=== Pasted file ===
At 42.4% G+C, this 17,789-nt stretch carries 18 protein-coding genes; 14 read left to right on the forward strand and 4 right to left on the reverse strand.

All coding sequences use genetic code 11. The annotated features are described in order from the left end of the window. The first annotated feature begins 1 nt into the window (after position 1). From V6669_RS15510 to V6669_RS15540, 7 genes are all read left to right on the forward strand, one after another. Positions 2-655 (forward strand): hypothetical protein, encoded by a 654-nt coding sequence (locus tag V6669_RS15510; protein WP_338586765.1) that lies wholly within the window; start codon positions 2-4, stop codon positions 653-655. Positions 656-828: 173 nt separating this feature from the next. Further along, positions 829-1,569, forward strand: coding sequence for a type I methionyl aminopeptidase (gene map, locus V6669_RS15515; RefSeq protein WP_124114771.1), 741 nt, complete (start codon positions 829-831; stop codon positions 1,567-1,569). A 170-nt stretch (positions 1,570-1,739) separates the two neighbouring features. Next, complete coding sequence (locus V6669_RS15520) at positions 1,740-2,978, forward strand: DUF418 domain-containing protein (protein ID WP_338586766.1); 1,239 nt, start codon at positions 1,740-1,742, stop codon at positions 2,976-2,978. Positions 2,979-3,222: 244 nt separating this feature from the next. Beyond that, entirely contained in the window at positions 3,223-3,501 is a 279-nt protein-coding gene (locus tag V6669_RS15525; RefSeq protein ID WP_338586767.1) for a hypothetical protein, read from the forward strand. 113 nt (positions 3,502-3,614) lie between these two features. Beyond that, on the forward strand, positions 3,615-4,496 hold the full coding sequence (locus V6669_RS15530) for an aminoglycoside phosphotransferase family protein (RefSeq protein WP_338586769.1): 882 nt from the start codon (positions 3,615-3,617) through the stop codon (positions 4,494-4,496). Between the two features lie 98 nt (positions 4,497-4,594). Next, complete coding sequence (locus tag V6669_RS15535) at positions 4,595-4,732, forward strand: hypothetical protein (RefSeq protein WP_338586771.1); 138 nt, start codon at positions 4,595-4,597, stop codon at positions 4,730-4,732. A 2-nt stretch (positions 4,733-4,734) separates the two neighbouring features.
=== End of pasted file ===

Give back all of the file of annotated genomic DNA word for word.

At 42.4% G+C, this 17,789-nt stretch carries 18 protein-coding genes; 14 read left to right on the forward strand and 4 right to left on the reverse strand.

All coding sequences use genetic code 11. The annotated features are described in order from the left end of the window. The first annotated feature begins 1 nt into the window (after position 1). From V6669_RS15510 to V6669_RS15540, 7 genes are all read left to right on the forward strand, one after another. Positions 2-655 (forward strand): hypothetical protein, encoded by a 654-nt coding sequence (locus tag V6669_RS15510; protein WP_338586765.1) that lies wholly within the window; start codon positions 2-4, stop codon positions 653-655. Positions 656-828: 173 nt separating this feature from the next. Further along, positions 829-1,569, forward strand: coding sequence for a type I methionyl aminopeptidase (gene map, locus V6669_RS15515; RefSeq protein WP_124114771.1), 741 nt, complete (start codon positions 829-831; stop codon positions 1,567-1,569). A 170-nt stretch (positions 1,570-1,739) separates the two neighbouring features. Next, complete coding sequence (locus V6669_RS15520) at positions 1,740-2,978, forward strand: DUF418 domain-containing protein (protein ID WP_338586766.1); 1,239 nt, start codon at positions 1,740-1,742, stop codon at positions 2,976-2,978. Positions 2,979-3,222: 244 nt separating this feature from the next. Beyond that, entirely contained in the window at positions 3,223-3,501 is a 279-nt protein-coding gene (locus tag V6669_RS15525; RefSeq protein ID WP_338586767.1) for a hypothetical protein, read from the forward strand. 113 nt (positions 3,502-3,614) lie between these two features. Beyond that, on the forward strand, positions 3,615-4,496 hold the full coding sequence (locus V6669_RS15530) for an aminoglycoside phosphotransferase family protein (RefSeq protein WP_338586769.1): 882 nt from the start codon (positions 3,615-3,617) through the stop codon (positions 4,494-4,496). Between the two features lie 98 nt (positions 4,497-4,594). Next, complete coding sequence (locus tag V6669_RS15535) at positions 4,595-4,732, forward strand: hypothetical protein (RefSeq protein WP_338586771.1); 138 nt, start codon at positions 4,595-4,597, stop codon at positions 4,730-4,732. A 2-nt stretch (positions 4,733-4,734) separates the two neighbouring features.